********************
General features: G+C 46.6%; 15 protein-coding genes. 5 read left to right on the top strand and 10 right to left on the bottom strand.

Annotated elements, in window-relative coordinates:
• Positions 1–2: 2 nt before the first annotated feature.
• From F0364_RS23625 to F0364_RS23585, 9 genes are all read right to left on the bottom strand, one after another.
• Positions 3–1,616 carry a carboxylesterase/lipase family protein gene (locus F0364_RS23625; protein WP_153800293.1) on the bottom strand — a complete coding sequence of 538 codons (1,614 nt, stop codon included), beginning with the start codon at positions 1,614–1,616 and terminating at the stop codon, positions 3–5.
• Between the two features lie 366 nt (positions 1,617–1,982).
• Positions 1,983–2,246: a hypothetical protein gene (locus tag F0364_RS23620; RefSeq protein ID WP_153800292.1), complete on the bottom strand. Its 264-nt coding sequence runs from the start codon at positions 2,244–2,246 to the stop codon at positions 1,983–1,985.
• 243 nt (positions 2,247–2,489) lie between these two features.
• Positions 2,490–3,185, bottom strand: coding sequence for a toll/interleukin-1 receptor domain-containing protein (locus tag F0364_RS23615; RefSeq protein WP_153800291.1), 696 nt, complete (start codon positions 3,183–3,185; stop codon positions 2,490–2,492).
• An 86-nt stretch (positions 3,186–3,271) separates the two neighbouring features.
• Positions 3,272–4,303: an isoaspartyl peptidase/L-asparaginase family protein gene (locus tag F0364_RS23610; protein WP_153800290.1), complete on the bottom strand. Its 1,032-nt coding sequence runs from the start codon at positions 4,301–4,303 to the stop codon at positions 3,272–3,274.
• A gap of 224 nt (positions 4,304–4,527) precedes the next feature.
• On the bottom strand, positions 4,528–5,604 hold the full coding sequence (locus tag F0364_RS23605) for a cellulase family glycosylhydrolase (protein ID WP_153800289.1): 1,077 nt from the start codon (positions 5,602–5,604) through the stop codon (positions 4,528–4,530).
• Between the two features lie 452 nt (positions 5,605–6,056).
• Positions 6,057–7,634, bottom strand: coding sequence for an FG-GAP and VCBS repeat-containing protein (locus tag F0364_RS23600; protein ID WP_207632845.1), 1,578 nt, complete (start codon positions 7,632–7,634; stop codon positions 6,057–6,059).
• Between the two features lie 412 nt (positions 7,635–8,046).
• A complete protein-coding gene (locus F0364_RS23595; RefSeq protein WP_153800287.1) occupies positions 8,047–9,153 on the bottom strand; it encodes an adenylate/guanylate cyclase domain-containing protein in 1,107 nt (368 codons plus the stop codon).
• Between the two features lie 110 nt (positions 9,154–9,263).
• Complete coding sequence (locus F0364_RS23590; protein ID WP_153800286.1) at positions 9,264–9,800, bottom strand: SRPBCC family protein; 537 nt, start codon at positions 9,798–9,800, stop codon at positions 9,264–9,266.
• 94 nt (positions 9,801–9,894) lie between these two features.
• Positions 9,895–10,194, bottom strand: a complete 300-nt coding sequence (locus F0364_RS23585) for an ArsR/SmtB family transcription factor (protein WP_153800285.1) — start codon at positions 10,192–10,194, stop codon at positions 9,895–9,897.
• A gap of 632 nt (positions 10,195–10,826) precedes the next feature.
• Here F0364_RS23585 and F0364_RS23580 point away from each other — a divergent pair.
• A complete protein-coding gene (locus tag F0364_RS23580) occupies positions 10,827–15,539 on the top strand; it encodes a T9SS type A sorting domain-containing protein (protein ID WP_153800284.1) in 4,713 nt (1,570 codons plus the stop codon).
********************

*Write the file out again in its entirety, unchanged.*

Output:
General features: G+C 46.6%; 15 protein-coding genes. 5 read left to right on the top strand and 10 right to left on the bottom strand.

Annotated elements, in window-relative coordinates:
• Positions 1–2: 2 nt before the first annotated feature.
• From F0364_RS23625 to F0364_RS23585, 9 genes are all read right to left on the bottom strand, one after another.
• Positions 3–1,616 carry a carboxylesterase/lipase family protein gene (locus F0364_RS23625; protein WP_153800293.1) on the bottom strand — a complete coding sequence of 538 codons (1,614 nt, stop codon included), beginning with the start codon at positions 1,614–1,616 and terminating at the stop codon, positions 3–5.
• Between the two features lie 366 nt (positions 1,617–1,982).
• Positions 1,983–2,246: a hypothetical protein gene (locus tag F0364_RS23620; RefSeq protein ID WP_153800292.1), complete on the bottom strand. Its 264-nt coding sequence runs from the start codon at positions 2,244–2,246 to the stop codon at positions 1,983–1,985.
• 243 nt (positions 2,247–2,489) lie between these two features.
• Positions 2,490–3,185, bottom strand: coding sequence for a toll/interleukin-1 receptor domain-containing protein (locus tag F0364_RS23615; RefSeq protein WP_153800291.1), 696 nt, complete (start codon positions 3,183–3,185; stop codon positions 2,490–2,492).
• An 86-nt stretch (positions 3,186–3,271) separates the two neighbouring features.
• Positions 3,272–4,303: an isoaspartyl peptidase/L-asparaginase family protein gene (locus tag F0364_RS23610; protein WP_153800290.1), complete on the bottom strand. Its 1,032-nt coding sequence runs from the start codon at positions 4,301–4,303 to the stop codon at positions 3,272–3,274.
• A gap of 224 nt (positions 4,304–4,527) precedes the next feature.
• On the bottom strand, positions 4,528–5,604 hold the full coding sequence (locus tag F0364_RS23605) for a cellulase family glycosylhydrolase (protein ID WP_153800289.1): 1,077 nt from the start codon (positions 5,602–5,604) through the stop codon (positions 4,528–4,530).
• Between the two features lie 452 nt (positions 5,605–6,056).
• Positions 6,057–7,634, bottom strand: coding sequence for an FG-GAP and VCBS repeat-containing protein (locus tag F0364_RS23600; protein ID WP_207632845.1), 1,578 nt, complete (start codon positions 7,632–7,634; stop codon positions 6,057–6,059).
• Between the two features lie 412 nt (positions 7,635–8,046).
• A complete protein-coding gene (locus F0364_RS23595; RefSeq protein WP_153800287.1) occupies positions 8,047–9,153 on the bottom strand; it encodes an adenylate/guanylate cyclase domain-containing protein in 1,107 nt (368 codons plus the stop codon).
• Between the two features lie 110 nt (positions 9,154–9,263).
• Complete coding sequence (locus F0364_RS23590; protein ID WP_153800286.1) at positions 9,264–9,800, bottom strand: SRPBCC family protein; 537 nt, start codon at positions 9,798–9,800, stop codon at positions 9,264–9,266.
• 94 nt (positions 9,801–9,894) lie between these two features.
• Positions 9,895–10,194, bottom strand: a complete 300-nt coding sequence (locus F0364_RS23585) for an ArsR/SmtB family transcription factor (protein WP_153800285.1) — start codon at positions 10,192–10,194, stop codon at positions 9,895–9,897.
• A gap of 632 nt (positions 10,195–10,826) precedes the next feature.
• Here F0364_RS23585 and F0364_RS23580 point away from each other — a divergent pair.
• A complete protein-coding gene (locus tag F0364_RS23580) occupies positions 10,827–15,539 on the top strand; it encodes a T9SS type A sorting domain-containing protein (protein ID WP_153800284.1) in 4,713 nt (1,570 codons plus the stop codon).